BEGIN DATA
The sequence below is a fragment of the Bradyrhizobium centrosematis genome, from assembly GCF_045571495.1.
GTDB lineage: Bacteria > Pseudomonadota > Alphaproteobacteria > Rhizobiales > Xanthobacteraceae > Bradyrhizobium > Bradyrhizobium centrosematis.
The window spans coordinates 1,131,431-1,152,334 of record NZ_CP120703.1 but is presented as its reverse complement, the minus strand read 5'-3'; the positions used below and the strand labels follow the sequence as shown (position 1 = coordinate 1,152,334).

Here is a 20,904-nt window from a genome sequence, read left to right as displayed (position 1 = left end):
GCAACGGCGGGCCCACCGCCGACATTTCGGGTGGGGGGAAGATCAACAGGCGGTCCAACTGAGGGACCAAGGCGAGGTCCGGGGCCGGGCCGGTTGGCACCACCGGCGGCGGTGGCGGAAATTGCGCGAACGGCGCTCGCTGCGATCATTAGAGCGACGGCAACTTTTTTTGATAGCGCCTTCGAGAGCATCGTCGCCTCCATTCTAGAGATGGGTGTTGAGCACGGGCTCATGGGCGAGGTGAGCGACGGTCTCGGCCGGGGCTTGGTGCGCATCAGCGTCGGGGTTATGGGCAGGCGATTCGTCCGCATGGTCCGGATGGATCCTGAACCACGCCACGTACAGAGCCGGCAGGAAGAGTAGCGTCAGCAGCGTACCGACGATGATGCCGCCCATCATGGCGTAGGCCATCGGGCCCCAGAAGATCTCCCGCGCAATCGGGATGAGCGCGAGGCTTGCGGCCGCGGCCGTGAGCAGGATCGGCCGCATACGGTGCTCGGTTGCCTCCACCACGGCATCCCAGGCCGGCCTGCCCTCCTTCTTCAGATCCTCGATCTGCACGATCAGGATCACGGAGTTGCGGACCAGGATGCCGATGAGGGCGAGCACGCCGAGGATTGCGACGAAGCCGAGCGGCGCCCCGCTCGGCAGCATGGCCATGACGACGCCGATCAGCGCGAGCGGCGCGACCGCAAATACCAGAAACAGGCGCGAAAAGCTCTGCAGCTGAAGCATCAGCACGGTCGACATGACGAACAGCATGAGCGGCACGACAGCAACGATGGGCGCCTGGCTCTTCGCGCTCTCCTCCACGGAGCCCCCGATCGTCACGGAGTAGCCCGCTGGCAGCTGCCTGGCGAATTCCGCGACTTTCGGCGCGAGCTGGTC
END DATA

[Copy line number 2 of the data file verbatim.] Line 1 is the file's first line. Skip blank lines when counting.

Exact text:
GTDB lineage: Bacteria > Pseudomonadota > Alphaproteobacteria > Rhizobiales > Xanthobacteraceae > Bradyrhizobium > Bradyrhizobium centrosematis.